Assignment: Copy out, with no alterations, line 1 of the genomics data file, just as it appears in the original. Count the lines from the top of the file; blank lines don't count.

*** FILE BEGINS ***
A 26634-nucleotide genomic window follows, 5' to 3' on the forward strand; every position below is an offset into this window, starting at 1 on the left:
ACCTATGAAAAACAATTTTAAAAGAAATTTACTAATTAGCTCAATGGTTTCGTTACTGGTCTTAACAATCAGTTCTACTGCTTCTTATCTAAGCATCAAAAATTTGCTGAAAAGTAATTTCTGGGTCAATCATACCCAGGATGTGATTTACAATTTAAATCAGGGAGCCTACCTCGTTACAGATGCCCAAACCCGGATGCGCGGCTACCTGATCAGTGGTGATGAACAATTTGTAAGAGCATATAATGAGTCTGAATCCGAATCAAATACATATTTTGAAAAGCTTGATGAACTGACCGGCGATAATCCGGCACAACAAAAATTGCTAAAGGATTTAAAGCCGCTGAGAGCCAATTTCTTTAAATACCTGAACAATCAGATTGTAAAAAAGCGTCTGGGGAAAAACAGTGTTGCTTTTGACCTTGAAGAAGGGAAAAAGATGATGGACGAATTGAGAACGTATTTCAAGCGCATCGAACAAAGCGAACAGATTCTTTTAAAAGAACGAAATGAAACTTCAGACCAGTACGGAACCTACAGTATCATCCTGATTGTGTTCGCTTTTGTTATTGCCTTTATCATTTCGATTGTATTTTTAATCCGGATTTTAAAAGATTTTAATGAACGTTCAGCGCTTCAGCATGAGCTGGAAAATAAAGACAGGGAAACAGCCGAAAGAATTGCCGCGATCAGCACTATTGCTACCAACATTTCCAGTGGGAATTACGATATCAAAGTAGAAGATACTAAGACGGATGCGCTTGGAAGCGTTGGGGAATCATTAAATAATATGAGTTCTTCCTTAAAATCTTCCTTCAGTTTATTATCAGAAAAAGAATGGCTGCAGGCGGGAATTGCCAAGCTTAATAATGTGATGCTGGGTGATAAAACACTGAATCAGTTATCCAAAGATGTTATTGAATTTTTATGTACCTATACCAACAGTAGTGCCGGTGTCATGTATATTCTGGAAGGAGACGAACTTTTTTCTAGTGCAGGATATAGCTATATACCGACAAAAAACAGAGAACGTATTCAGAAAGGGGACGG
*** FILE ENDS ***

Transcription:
A 26634-nucleotide genomic window follows, 5' to 3' on the forward strand; every position below is an offset into this window, starting at 1 on the left: